Samsung Electronics Delays Production Start at Texas Semiconductor Plant to 2025

December 26, 2023 – Samsung Electronics Delays Start of Production at Texas Semiconductor Plant

According to a report from Businesskorea, Samsung Electronics has postponed the start of production at its new semiconductor factory in Taylor, Texas, USA, to 2025, delaying the original target of commencing production next year. The delay is speculated to be related to issues involving government subsidies and various permitting complexities, with the uncertainty of economic recovery also seemingly impacting Samsung Electronics’ investment decisions in the region.

Siyoung Choi, Head of Samsung Electronics’ foundry business, announced during the 2023 International Electronic Devices Conference that the production timeline for the new factory in Taylor, Texas, has been pushed from 2024 to 2025, with the first wafers expected to roll out in the latter half of the following year. This marks a significant shift from the initial plan announced during the 2021 investment announcement, which aimed for production to begin in the latter half of 2024.

Industry insiders now anticipate that the Taylor plant will undertake small-scale equipment installations next year instead of full-scale operations. Samsung plans to install a production line capable of producing 5,000 12-inch wafers (5K) per month after the first half of next year. This production line, in comparison to the recently built large 4-nanometer line at Samsung’s P3 facility in Pyeongtaek, South Korea, is relatively smaller, with P3’s capacity standing at 28,000 wafers per month.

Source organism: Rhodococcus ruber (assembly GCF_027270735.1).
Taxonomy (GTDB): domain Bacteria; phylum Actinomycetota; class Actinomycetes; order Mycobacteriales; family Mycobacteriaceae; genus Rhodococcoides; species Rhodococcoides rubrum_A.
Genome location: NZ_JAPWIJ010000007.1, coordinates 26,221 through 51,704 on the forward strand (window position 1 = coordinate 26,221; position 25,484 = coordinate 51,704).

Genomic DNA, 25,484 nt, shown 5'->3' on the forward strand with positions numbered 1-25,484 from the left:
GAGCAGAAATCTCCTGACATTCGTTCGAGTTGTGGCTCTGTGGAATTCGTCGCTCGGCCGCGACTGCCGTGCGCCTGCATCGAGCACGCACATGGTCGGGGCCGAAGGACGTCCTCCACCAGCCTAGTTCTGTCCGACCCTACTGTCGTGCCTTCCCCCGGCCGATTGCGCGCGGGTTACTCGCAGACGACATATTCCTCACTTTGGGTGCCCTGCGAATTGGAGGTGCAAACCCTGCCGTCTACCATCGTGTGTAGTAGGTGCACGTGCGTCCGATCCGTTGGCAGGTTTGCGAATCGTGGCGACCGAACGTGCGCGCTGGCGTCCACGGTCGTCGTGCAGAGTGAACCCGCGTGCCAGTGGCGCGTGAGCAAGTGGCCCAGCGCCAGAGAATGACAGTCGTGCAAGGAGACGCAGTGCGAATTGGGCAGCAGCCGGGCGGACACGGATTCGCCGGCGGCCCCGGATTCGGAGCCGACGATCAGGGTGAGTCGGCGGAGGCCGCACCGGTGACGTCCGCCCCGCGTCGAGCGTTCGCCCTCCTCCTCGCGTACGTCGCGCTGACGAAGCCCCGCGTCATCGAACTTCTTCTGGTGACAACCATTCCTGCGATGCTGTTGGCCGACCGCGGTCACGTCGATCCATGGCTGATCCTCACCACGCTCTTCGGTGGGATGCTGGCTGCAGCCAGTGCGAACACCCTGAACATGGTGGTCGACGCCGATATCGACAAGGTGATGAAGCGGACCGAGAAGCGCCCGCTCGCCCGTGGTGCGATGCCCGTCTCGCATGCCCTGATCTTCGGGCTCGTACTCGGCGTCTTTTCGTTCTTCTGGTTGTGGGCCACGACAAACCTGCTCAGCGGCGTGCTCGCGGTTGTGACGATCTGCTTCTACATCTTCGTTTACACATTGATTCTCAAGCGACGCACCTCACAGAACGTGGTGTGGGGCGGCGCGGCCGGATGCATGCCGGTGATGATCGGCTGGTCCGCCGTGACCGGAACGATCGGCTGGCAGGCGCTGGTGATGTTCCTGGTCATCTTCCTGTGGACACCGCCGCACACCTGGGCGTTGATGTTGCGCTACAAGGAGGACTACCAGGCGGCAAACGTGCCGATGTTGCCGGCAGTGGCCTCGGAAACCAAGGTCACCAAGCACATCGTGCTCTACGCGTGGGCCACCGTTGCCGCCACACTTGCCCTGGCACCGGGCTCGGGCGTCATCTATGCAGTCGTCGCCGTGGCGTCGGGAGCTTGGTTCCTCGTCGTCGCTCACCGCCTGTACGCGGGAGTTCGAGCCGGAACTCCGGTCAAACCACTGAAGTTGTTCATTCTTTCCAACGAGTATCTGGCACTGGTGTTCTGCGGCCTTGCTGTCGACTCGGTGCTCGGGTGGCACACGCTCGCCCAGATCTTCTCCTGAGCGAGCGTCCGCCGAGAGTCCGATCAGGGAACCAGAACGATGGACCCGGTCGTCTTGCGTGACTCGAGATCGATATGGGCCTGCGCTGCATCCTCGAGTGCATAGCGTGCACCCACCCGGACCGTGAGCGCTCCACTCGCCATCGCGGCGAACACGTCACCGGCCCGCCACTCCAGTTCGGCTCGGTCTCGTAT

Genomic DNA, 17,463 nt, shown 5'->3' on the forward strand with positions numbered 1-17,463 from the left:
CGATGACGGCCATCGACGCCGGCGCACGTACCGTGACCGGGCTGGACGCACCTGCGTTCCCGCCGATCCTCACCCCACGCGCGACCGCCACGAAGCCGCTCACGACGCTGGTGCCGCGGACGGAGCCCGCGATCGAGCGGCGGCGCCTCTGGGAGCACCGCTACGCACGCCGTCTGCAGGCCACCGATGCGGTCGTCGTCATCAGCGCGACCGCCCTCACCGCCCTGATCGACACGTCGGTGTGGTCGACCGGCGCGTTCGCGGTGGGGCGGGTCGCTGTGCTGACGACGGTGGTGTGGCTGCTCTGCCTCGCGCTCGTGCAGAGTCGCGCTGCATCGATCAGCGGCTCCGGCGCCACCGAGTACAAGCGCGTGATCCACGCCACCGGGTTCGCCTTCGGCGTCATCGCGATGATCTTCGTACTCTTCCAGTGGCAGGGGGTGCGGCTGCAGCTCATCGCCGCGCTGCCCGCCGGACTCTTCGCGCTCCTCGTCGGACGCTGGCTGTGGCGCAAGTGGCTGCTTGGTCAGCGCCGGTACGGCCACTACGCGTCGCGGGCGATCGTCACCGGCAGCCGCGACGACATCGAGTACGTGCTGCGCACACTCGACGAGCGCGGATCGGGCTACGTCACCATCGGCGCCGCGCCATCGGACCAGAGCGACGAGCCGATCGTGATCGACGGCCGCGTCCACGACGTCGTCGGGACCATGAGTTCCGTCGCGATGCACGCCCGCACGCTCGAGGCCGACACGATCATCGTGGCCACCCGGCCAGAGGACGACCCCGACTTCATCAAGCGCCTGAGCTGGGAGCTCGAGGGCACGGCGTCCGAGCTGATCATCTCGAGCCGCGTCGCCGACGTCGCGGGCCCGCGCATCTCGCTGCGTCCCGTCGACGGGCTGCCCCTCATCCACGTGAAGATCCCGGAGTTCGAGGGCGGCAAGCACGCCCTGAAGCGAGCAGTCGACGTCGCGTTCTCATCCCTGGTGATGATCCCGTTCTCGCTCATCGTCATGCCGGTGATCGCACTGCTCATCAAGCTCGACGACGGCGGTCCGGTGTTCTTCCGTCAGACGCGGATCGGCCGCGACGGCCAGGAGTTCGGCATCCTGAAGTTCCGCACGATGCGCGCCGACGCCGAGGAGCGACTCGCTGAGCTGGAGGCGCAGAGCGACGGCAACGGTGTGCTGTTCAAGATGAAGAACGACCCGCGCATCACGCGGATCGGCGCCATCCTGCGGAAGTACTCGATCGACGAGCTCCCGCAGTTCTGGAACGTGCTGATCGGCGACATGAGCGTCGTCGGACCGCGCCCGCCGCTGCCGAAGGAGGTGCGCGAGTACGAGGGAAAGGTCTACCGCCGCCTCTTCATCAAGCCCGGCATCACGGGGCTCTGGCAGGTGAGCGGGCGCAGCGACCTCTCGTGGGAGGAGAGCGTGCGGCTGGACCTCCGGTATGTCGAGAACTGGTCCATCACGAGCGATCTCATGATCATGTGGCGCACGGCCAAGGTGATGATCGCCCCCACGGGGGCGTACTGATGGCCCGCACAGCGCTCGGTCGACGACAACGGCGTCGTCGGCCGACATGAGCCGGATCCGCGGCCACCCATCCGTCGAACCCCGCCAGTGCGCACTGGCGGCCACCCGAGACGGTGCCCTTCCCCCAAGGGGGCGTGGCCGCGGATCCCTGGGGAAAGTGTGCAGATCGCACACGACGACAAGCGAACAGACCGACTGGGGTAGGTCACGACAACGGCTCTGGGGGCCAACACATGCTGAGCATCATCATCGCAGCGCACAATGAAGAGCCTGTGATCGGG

Over the past two years, Samsung Electronics has invested $17 billion in this Texas-based factory, which is currently under construction. The factory spans a kilometer in length, with its initial production line set to manufacture 4-nanometer semiconductors.

Several factors contributed to the change in the Taylor plant’s production schedule. One key factor is the delay in government subsidies from the U.S. government. The U.S. government had pledged a total of $52.7 billion in subsidies to companies building semiconductor factories locally under the Chip Act. However, recent reports suggested that the Biden administration may provide Intel with advance subsidies of up to $4 billion, raising concerns about the allocation and prioritization of subsidies, possibly favoring domestic companies over Samsung Electronics.

Samsung Electronics’ U.S. subsidiary has also sensed this atmosphere and organized events in the U.S. urging policymakers to expedite the subsidy process. They emphasized that “over the past 30 years, Samsung has invested a total of $47 billion in semiconductors. Our decision to invest in the semiconductor sector was made based on trust in the U.S. Congress and government before the Chip Act was passed,” and urged timely subsidy disbursement. Furthermore, the U.S. government’s construction permitting process is speculated to be another factor contributing to the delay.

Market uncertainty is another concern for Samsung. While the industry predicted a recovery from the severe semiconductor demand slump that began in the latter half of the previous year, some speculate that further decisions may be delayed based on market conditions.

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